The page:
Denfeld News

March 12, 2007
Duluth News Tribune

Online store promotes Duluth musicians
By Peter Passi

Northland musicians have a new way to get their work to a larger audience.

The Rock Shop, an online store at, opens the door for Northland artists to reach a global market.

“We wanted to provide a venue for Northland artists to showcase their wares,” Web site co-creator Jeff Jarvinen said.

His business partner, Tracy Lundeen, said that despite the site’s name, its offerings run the gamut of musical genres.

“We have everything from country to jazz fusion to good old rock ’n’ roll,” he said.

Lundeen said businesses such as the Electric Fetus and Barnes & Noble provide bricks-and-mortar outlets for regional musicians. “But there was nothing on the World Wide Web before we came along.”

The Rock Shop serves as an electronic consignment store. Artists can offer their recordings for sale at a self-determined price, and the site’s operators typically collect a 20 percent fee.

So far, the site supports itself financially.

“Jeff and I have probably made about enough to fill a gas tank and drive to the Twin Cities,” Lundeen said.

But he still considers the Rock Shop, which is less than six months old, a success.

“For us, this is about trying to support local music, versus trying to make a profit off it,” Lundeen said.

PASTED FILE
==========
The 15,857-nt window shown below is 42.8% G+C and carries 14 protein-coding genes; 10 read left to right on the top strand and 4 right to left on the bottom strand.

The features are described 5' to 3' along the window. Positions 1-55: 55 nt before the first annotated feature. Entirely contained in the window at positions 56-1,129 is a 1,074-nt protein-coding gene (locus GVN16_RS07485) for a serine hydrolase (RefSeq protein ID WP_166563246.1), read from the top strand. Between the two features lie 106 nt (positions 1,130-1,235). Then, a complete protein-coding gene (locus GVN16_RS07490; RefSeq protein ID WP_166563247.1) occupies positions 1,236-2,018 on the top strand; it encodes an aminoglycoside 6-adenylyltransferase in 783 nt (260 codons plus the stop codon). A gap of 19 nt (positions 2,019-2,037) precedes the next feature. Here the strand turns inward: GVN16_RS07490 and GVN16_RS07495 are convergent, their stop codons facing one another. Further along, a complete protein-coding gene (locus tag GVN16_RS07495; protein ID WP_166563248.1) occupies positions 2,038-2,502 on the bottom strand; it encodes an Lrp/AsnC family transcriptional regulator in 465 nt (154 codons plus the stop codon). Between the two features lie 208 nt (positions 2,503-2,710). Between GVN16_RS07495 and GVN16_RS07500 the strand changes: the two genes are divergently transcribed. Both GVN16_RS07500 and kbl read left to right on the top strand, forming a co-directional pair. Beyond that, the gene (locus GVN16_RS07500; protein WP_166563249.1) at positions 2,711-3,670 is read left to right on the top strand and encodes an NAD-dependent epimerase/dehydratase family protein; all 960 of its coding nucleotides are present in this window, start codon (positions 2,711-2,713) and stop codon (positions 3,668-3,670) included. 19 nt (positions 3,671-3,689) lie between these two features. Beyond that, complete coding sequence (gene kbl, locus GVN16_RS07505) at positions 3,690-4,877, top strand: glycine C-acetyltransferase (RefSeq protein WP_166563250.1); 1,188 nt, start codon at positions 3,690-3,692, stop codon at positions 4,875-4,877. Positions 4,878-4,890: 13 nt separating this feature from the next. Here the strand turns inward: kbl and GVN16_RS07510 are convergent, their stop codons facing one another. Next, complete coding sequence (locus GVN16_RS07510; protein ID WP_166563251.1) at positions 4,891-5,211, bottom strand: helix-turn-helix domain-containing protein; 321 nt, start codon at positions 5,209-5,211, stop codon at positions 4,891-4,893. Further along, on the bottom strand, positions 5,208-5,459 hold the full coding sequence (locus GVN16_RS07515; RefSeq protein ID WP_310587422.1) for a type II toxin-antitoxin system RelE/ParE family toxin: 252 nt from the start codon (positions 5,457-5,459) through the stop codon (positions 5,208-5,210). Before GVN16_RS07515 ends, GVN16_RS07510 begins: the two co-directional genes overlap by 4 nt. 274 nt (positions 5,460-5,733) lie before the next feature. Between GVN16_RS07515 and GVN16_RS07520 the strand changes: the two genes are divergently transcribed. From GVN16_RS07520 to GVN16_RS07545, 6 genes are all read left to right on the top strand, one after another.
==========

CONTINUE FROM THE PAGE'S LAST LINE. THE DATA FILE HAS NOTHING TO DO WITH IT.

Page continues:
The site has been averaging about 300 to 400 visitors a month, and Lundeen said it has attracted attention from former Northland residents now scattered across the country and around the world.

Most of the site’s audience has discovered it independently or via word of mouth. Jarvinen said he and Lundeen lacked the resources to mount much of a marketing campaign for the site.

“It’s a real grass-roots kind of thing,” Jarvinen said.

John Heino, frontman for the Centerville All-Stars, said his group decided to use the Web site to sell its latest recording.

“It seemed like a good idea to get local music together in one place on the Web,” Heino said. “We had the option of setting up our own e-commerce site, but we decided we didn’t need to reinvent the wheel.

“It’s not a fun or easy thing to set up a secure e-commerce site,” Heino said. “And a lot of us would probably rather spend our time making music.”

Heino said the Centerville All-Stars’ Web site contains a direct link to the Rock Shop, and has links to the sites of the bands it features. He said traffic between the sites seems to be strong and mutually beneficial.

The Rock Shop offers a selection of about 30 recordings, and continues to expand.

“We’re barely off the ground, but we see the site growing substantially over the next year or two,” Jarvinen said.

Heino hopes that the site will be able to offer listeners direct music downloads, broadening the reach of local bands.

Jarvinen believes small independent bands and musicians need all the help they can get.

“It’s easier than ever to put out a recording,” he said. “But with so much out there, it’s tougher than ever to get it into people’s hands.”

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